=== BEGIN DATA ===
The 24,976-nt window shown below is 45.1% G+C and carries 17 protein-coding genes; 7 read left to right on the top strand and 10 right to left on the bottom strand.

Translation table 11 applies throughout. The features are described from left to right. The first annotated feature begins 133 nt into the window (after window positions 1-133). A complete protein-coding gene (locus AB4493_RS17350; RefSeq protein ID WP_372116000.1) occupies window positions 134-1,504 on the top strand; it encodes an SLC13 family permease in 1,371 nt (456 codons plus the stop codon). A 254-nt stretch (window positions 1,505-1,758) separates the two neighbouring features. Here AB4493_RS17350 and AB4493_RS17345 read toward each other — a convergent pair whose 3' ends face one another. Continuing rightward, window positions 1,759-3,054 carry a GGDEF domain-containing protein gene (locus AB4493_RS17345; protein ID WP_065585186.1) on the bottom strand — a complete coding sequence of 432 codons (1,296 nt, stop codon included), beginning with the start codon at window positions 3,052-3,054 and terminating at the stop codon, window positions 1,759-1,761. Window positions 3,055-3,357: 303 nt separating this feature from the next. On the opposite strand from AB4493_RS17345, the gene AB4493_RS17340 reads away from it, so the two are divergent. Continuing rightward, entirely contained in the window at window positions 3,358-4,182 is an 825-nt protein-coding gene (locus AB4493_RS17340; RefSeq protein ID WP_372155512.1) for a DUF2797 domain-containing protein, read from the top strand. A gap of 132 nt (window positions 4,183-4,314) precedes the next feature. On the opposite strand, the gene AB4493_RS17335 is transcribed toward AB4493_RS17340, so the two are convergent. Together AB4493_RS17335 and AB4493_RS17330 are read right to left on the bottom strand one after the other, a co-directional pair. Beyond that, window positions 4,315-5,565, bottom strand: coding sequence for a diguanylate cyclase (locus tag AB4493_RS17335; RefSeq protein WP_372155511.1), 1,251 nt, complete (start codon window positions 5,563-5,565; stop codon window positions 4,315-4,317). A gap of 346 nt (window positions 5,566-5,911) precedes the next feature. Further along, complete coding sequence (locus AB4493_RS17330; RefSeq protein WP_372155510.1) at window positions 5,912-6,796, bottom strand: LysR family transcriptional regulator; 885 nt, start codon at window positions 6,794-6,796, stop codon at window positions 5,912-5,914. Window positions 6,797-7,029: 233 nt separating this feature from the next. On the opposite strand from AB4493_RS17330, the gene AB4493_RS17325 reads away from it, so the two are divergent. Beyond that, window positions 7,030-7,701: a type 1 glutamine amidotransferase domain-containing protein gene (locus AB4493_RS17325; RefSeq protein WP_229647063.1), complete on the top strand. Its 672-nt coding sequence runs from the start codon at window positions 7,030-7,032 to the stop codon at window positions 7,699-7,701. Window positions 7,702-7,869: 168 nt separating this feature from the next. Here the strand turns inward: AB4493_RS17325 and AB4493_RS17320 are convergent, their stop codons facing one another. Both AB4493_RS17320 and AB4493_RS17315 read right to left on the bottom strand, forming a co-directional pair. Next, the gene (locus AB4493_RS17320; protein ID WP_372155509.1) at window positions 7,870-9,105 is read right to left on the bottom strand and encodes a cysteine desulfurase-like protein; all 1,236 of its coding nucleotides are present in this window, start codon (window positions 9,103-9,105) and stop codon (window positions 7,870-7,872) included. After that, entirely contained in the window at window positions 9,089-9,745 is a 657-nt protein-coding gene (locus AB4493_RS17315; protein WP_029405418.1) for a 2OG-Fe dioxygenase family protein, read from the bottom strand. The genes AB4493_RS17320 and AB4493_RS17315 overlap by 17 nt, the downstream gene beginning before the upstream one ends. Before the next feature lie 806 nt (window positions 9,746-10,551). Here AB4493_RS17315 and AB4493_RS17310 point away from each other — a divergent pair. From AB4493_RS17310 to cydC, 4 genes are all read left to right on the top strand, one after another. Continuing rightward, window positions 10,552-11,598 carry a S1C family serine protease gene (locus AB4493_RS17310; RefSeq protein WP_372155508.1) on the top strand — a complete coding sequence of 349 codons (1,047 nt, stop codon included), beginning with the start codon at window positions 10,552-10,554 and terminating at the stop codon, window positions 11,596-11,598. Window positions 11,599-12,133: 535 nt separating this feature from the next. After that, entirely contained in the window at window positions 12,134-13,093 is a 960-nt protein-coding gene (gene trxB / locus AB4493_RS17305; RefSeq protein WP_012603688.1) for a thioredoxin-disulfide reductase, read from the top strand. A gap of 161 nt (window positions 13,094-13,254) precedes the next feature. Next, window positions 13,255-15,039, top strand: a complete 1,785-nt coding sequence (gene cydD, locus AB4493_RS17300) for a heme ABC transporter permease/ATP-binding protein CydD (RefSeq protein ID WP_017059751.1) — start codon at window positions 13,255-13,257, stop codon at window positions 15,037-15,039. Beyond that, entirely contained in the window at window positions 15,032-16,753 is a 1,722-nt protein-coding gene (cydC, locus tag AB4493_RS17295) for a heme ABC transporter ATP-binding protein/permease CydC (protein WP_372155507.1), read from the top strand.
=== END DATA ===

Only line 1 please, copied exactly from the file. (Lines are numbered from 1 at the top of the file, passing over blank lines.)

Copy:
The 24,976-nt window shown below is 45.1% G+C and carries 17 protein-coding genes; 7 read left to right on the top strand and 10 right to left on the bottom strand.